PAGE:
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City of Alexandria, VA City of Alexandria, VA
Health Department
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Page updated Feb 27, 2015 4:07 PM

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Tuberculosis (TB) Awareness  

What is TB?

“TB” is short for tuberculosis, a disease that is caused by a bacterium (Mycobacterium Tuberculosis) and is spread from person to person through the air. TB usually affects the lungs, but it can also affect other parts of the body, such as the brain, the kidneys, or the spine. A person with TB can die if they do not get treatment.

What are the symptoms of TB?

The general symptoms of TB disease include fatigue, weight loss, fever, chills, night sweats and loss of appetite. The symptoms of TB disease of the lungs also include coughing, chest pain, and hemoptysis (coughing up blood). Symptoms of TB disease in other parts of the body are different and depend on the area affected.

How is TB spread?  

TB germs are passed through the air when a person with TB disease of the lungs or throat coughs, laughs, sings, or sneezes. Anyone nearby can breathe in these TB germs and can become infected – this is called latent TB infection (LTBI). The longer you are exposed to the airborne germs, the greater your risk is for becoming infected with TB. People with LTBI cannot pass TB germs to others, but if left undetected and untreated, latent TB infection can turn into active TB disease, which can be passed on to others.  

What is the difference between latent TB infection and TB disease?  

People with latent TB infection have TB germs in their bodies, but they are not sick because the germs are not active – they have a strong enough immune system to keep the germs from multiplying. These people do not have symptoms of TB disease, and they cannot spread the germs to others. However they may progress to TB disease (see below). This may occur for no known reason or may be because they develop other chronic illnesses or their immune system becomes compromised. People with latent TB infection can take medicine for several months to help prevent them from developing TB disease.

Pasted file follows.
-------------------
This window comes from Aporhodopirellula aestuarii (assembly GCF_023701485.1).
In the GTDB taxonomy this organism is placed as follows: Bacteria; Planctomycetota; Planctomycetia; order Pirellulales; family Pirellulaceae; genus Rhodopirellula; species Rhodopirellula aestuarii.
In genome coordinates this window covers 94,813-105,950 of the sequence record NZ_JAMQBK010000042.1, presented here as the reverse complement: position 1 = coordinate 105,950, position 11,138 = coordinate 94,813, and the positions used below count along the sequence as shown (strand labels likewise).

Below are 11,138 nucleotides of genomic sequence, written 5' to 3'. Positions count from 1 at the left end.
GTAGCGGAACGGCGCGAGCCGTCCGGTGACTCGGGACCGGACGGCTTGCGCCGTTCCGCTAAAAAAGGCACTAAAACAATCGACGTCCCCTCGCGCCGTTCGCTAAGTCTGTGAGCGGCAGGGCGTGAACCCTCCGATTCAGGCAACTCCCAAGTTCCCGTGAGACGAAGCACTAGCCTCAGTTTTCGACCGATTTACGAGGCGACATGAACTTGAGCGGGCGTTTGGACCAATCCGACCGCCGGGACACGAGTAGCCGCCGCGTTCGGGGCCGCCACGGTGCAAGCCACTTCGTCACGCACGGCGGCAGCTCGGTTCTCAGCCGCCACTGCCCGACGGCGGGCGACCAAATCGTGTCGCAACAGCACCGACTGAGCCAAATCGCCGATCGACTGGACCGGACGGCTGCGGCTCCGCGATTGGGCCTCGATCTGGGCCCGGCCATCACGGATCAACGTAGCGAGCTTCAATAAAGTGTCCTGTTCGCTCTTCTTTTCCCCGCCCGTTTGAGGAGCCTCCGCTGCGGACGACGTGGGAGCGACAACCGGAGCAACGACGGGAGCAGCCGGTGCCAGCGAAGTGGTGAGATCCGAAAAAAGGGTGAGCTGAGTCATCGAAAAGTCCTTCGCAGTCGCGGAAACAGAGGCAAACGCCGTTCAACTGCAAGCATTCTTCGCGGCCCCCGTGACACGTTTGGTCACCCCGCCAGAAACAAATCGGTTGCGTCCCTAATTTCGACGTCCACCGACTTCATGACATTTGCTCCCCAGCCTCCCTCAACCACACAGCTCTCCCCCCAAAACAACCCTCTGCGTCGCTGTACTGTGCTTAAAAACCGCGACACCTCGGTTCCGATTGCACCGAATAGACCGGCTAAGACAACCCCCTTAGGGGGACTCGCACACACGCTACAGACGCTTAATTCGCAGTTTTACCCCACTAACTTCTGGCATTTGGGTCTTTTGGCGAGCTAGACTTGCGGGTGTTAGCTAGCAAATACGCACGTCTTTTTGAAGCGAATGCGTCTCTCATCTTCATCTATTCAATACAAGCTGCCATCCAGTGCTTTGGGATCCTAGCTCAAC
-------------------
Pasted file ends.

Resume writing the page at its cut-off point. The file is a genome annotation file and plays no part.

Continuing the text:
People with TB disease are sick from TB germs that are active, meaning that the germs are multiplying and destroying tissue in their body. They usually have symptoms of TB disease. People with TB disease of the lungs or throat are capable of spreading germs to others. They can take medicine for up to a year or more to treat TB disease.  

How is TB disease treated?

TB disease can be treated by taking several specific medicines for 6 to 12 months. It is very important that people who have TB disease finish the medicine and that they take the medicine exactly as prescribed. If they stop taking the medicine too soon, they can become sick again; if they do not take the medicine correctly, the germs that are still alive may become resistant to those drugs. TB that is resistant to drugs is harder and more expensive to treat. In some situations, staff from the local health department meet regularly with patients who have TB to watch them take their medicine. This is called directly observed therapy (DOT).  DOT helps the patient complete treatment correctly and in the least amount of time.  

Who should get evaluated for TB?

  • People with symptoms of TB
  • People born in a country where TB is common
  • People who have spent a lot of time around someone with TB disease
  • People with certain medical conditions (i.e., HIV infection, high blood sugar)
  • Medical personnel
  • Young people entering school
  • People who live or have lived in shelters or other congregate settings
  • People who are or have been incarcerated
People do not know for sure if they have TB infection unless they have been tested for TB.

How can you be evaluated for TB?   

  • Tuberculin Skin Test, or TST (sometimes called a PPD)

A health care worker administers the TB skin test on the person's arm. 48-72 hours (2-3 days) after the test, the health care worker checks the tested area of the arm for a specific type of reaction.

  • TB blood test

This test may be used based upon your risk. Your healthcare provider will determine if this test is appropriate for you.

Where can you be evaluated for TB?

  • Contact your healthcare provider OR

  • Contact the Alexandria Health Department TB program at 703-746-4960

Interested in more information?

4480 King Street
Alexandria, VA, 22302
Fax: 703.746.4938

Office Hours:
Monday - Friday
8 a.m. - 4:30 p.m.
Closed Thursday Mornings